Last week, I wrote about the somewhat obvious but essential step of consciously rolling out one's yoga mat, in order to actually come to the front of it and begin one's practice.
This week, I realized that there's another, even more essential step that some people (chief amongst them, myself) might also struggle with before getting on the mat, and that is getting out of bed.
If you think I'm joking, you didn't see me miss my morning practice four days in a row this week. (I don't even mean at the studio; I'm talking about practicing on the floor at the foot of my bed). Why did I miss my morning practice? Because I literally couldn't muster the will to pull myself up off of my mattress and onto the mat.
When it first became clear to me (upon my alarm going off) that I would not, in fact, be getting out of bed at this time, I tried to justify this scenario from underneath my covers as a scientific experiment, in which I'd start my day with "extended savasana" ("corpse" pose) and see what happens.
While obviously not as vigorous as a traditional asana (posture) practice, it seemed reasonable to assume that this "horizontal meditation" might help calm the frayed nerves that had kept me up way too late the night before (and the night before that, and the night before that, etc.
I mean, aren't yoga teachers everywhere always saying, "Savasana is the most important posture of your whole practice"? I must've heard that a million times over the years. Well, why not just cut to the chase?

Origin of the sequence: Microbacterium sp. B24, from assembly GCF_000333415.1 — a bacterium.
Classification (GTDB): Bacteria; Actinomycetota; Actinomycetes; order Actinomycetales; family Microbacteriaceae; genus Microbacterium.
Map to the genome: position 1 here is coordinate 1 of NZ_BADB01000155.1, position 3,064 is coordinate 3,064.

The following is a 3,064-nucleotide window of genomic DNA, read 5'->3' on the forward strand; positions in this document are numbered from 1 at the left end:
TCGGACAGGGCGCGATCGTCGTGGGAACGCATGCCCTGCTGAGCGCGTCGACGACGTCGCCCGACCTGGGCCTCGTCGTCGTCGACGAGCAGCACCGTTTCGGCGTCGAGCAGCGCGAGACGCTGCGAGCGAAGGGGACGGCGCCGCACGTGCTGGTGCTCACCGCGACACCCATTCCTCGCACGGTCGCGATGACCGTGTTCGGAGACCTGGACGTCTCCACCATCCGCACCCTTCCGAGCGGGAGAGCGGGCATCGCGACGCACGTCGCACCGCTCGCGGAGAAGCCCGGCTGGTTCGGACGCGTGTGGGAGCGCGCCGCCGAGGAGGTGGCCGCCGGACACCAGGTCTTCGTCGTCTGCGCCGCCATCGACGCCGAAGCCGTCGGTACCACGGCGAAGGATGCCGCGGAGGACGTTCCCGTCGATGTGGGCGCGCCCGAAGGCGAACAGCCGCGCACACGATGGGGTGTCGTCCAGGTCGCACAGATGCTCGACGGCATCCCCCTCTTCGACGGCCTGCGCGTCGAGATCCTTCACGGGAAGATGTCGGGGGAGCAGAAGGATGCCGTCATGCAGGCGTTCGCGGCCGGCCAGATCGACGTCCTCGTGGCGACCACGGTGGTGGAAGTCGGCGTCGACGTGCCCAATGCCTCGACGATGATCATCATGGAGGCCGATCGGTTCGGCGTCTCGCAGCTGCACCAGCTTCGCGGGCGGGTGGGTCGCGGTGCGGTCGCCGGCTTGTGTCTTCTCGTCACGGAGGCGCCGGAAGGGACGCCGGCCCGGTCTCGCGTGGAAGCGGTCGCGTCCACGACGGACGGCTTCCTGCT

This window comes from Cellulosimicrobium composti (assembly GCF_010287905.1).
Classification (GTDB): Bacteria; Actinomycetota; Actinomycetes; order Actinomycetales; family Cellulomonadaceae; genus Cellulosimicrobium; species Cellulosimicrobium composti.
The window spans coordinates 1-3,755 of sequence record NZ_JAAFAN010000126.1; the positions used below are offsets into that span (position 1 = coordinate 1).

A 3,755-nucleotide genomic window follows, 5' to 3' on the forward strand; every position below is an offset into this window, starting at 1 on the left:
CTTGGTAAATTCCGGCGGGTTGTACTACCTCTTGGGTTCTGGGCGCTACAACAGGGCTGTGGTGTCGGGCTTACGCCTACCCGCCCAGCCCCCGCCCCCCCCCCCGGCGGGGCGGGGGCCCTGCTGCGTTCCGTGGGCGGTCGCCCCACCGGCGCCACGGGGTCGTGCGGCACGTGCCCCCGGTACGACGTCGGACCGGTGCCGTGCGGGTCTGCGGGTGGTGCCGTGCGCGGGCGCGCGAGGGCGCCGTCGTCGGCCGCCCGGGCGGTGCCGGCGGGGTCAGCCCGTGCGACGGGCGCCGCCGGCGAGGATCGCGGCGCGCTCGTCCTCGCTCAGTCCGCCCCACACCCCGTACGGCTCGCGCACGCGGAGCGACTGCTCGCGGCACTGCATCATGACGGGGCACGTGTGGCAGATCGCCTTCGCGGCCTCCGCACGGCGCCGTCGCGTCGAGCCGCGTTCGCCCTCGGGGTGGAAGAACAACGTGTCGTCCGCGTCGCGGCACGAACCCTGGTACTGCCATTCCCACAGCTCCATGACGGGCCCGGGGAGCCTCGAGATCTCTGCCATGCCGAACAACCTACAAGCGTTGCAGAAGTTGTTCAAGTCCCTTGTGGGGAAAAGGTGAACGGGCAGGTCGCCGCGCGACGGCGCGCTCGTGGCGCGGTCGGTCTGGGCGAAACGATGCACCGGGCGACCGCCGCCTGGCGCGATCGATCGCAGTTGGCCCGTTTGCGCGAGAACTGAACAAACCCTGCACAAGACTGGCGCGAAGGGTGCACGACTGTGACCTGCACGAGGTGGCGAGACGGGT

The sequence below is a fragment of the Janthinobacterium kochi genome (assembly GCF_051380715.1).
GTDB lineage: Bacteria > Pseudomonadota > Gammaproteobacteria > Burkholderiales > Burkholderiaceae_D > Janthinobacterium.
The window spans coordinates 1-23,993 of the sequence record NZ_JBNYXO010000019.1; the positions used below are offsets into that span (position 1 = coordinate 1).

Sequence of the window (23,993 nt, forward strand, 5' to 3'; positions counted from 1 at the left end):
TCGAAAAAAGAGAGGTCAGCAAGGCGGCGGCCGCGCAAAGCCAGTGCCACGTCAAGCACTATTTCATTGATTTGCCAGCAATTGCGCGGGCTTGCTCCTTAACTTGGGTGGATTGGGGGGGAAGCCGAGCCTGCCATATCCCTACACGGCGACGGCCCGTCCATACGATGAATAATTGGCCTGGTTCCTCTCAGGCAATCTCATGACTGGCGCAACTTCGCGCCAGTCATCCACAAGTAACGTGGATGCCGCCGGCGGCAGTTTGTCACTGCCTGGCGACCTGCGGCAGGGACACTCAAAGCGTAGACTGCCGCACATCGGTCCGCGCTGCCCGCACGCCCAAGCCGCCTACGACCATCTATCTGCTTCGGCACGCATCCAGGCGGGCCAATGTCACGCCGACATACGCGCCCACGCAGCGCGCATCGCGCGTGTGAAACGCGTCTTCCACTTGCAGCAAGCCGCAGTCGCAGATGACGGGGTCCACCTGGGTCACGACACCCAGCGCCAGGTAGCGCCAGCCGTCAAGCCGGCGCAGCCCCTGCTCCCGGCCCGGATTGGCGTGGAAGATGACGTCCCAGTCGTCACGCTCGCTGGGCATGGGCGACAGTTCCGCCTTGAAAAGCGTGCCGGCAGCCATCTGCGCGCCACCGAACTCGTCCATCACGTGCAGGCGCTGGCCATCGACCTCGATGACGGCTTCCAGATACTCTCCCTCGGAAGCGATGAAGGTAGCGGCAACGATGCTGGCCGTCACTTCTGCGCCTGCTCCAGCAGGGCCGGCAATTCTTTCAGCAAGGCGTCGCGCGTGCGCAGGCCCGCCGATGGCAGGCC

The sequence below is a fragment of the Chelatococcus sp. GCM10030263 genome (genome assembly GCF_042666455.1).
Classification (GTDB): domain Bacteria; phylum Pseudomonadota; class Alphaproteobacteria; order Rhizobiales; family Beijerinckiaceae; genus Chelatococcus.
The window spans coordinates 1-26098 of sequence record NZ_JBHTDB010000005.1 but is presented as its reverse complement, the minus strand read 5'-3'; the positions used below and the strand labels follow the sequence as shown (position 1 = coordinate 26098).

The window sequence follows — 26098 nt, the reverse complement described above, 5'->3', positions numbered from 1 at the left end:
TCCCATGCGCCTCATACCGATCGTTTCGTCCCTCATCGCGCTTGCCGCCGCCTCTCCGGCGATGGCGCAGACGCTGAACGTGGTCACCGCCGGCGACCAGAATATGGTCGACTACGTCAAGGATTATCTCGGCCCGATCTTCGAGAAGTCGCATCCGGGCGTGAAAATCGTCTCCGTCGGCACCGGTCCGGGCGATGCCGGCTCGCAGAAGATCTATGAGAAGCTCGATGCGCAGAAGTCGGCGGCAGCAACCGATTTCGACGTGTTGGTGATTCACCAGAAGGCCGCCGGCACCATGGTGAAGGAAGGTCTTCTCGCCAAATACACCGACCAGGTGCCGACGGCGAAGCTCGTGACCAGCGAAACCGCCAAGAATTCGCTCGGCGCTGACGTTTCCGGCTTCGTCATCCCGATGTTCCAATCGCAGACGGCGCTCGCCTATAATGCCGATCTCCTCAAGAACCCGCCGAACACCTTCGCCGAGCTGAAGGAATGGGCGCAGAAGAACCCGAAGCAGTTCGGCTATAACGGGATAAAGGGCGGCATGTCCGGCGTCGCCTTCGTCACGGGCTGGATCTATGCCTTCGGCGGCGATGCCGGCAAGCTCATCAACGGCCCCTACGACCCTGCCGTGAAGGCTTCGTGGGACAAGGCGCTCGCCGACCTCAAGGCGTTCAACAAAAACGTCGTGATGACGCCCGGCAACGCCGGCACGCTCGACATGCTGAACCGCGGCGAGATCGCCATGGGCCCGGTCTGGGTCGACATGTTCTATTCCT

Of course, I'm not sure if it counts as savasana (or meditation, for that matter) when one actually falls back asleep while lying in one's bed.
In any case, I managed to maintain this particular "horizontal meditation practice" for four days straight. And I felt awful, afterwards.
That is, until (after waking up from no more than three hours of sleep, on the fifth morning), my mother forced me to come with her to a morning class at the studio.
[Note: My mother and I are actually in the teacher training program together. This is a whole different story, and worthy of its own post.]
I was not thrilled about the idea of leaving my bed.
Yet, as soon as I was back on the mat-- back to my practice-- I couldn't comprehend why I'd been avoiding it. Despite my fatigue, I felt renewed and grounded after the hour and fifteen minute practice.
Which made me wonder:
Where had I been during the past four days?
Wherever I'd been, I hadn't been present.
It was almost as if I'd been living in some strange, ephemeral dream-- like the kind that I'd had over the past four days, when I'd fall back asleep instead of getting out of bed.